We started having people working from home the week of March 9, and as of the week of March 23, all our staff is off site.
I can’t really reflect on how our distributors are confronting all the new rules of social distancing. It was kind of odd when we were all still working in the office. We were on a conference call with a speaker phone in the middle of a big room, where we were each separated from each other in four different corners all shouting at the phone. It’s a very surreal experience, I’ll tell you that much. We’re doing the social distancing, and constant washing of hands, wiping down of surfaces, trying to do the things that CDC has advised us we need to be doing.
Q: What are the key challenges going forward, and any advice or insights you can relay to the industry?
A: The key challenge for us right now is just getting the organization the right size. We have a building that we rent, that nicely accommodated 61 employees. We’ve got too much space in the building now. You can’t do a whole lot about that in the short term. But the reductions we can make are around personnel. We do that with a heavy heart. Those are people you’ve worked with, sometimes for a short period of time, sometimes for a long time. Some worked here many years or a couple of decades even, whose lives have been impacted by fissions around the business. And none the less, you have to make the right decisions for the continuity of the business or the remaining people. Otherwise you’re not doing right by them, you’re not doing right by the ownership. So, we’ve had to make hard decisions around personnel, and that’s not easy to do.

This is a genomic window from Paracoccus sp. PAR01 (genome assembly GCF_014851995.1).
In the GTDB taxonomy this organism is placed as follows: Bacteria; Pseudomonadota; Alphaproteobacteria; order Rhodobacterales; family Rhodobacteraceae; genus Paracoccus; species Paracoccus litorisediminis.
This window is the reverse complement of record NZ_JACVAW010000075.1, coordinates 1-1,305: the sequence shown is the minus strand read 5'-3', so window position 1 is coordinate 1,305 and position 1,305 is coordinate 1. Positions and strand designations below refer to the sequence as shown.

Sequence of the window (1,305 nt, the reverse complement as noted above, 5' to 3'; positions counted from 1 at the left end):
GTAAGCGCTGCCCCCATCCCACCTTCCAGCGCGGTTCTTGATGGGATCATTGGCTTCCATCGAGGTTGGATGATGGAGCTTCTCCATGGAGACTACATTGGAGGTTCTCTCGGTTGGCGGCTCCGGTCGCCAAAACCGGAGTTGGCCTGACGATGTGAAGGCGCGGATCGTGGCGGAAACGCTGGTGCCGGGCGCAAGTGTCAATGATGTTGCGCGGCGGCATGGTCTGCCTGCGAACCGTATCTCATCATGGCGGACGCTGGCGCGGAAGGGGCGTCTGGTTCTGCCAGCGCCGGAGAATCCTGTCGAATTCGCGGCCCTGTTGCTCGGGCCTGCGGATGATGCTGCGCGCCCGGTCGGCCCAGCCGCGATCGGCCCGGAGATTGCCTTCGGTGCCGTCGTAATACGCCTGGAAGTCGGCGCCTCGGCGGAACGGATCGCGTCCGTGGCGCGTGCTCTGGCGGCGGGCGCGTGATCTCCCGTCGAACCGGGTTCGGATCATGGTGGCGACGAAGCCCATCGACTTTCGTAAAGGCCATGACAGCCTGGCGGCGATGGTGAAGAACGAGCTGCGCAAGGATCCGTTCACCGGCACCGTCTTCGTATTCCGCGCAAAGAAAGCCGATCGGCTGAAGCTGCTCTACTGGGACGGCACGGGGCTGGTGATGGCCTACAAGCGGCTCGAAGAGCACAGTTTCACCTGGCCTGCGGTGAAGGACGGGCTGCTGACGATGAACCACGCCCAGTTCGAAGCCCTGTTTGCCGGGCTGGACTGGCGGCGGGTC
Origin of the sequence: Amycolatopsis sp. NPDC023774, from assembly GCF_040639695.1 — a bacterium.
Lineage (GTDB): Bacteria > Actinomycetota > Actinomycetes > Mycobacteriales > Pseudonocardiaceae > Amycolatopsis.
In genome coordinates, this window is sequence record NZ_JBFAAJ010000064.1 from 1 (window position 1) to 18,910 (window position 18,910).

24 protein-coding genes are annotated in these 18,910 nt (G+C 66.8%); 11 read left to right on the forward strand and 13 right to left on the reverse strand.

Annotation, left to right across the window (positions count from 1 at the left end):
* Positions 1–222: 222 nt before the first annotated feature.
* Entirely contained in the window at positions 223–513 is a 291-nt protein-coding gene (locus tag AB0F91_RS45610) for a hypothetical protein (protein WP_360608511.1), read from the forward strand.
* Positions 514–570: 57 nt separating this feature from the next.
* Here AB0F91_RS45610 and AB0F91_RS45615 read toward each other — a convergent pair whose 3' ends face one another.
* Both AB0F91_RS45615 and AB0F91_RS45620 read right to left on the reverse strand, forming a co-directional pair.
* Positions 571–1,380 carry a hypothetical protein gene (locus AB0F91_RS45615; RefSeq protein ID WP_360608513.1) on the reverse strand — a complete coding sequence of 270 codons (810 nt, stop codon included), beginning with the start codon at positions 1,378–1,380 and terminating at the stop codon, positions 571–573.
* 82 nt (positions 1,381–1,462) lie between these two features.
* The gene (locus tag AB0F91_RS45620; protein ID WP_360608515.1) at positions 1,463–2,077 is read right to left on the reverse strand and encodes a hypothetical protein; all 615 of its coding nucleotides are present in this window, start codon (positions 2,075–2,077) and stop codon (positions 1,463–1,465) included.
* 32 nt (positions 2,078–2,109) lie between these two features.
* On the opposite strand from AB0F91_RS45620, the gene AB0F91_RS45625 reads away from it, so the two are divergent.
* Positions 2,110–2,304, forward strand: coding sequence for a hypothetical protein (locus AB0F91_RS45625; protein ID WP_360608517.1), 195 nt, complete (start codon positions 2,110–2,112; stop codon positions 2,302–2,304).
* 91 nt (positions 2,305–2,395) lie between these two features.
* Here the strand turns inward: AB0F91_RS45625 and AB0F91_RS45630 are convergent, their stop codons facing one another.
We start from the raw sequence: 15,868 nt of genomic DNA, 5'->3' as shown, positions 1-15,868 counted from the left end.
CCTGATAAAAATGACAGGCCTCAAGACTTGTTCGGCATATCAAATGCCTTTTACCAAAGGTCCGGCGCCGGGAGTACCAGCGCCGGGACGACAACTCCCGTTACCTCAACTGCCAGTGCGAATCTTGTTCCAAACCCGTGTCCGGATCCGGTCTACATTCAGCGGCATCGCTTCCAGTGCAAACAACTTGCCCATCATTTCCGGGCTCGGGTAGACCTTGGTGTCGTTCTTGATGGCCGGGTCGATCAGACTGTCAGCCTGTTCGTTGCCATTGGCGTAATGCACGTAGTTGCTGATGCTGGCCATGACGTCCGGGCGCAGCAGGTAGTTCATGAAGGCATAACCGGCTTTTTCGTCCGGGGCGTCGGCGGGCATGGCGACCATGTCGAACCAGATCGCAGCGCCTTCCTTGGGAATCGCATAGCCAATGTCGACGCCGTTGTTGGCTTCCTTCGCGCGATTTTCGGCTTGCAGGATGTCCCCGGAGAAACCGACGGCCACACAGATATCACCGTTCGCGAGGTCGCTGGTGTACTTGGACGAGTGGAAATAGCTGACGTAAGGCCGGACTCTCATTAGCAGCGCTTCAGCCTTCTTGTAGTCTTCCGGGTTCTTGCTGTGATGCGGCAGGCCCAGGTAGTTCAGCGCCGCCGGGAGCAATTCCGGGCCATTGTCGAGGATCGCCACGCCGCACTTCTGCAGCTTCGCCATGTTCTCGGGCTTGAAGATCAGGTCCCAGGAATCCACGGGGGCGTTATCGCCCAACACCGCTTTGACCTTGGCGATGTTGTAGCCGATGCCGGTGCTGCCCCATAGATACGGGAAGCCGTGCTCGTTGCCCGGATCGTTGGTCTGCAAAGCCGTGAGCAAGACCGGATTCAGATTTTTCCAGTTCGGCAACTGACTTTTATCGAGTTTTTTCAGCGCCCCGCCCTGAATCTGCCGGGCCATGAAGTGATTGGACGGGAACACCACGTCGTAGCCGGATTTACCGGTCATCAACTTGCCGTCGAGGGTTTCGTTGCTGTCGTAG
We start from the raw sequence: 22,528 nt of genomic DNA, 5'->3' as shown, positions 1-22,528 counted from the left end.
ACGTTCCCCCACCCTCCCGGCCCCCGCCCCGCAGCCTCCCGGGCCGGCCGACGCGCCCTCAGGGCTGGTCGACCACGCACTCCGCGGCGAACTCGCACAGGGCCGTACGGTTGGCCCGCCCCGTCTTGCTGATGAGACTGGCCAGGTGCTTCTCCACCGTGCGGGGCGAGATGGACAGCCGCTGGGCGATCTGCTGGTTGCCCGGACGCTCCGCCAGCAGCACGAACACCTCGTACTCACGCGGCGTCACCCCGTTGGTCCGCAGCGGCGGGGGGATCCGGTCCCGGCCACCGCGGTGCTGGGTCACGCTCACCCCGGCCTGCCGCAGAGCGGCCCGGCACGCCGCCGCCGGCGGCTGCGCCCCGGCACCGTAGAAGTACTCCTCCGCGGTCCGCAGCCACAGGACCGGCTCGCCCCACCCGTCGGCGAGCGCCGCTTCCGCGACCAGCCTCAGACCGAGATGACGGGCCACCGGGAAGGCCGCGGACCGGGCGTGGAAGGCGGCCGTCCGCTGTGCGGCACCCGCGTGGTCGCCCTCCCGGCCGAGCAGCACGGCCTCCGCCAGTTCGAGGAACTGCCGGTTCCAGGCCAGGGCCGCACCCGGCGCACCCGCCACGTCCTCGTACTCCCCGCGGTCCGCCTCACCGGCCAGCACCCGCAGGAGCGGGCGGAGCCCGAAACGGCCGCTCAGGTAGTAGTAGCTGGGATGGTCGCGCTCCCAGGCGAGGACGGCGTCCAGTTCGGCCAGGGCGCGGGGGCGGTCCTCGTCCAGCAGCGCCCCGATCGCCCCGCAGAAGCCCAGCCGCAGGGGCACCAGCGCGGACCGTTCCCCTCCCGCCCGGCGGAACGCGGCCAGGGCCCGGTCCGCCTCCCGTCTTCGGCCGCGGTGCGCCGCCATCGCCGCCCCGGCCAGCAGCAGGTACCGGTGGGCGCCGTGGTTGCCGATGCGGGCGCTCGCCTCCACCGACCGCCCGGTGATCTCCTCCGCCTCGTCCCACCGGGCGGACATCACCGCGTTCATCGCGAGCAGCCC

What you want to do is make sure your workforce is rightsized for the amount of work that you’re going to have for the foreseeable future. And I’m not sure we’ve found that equilibrium yet.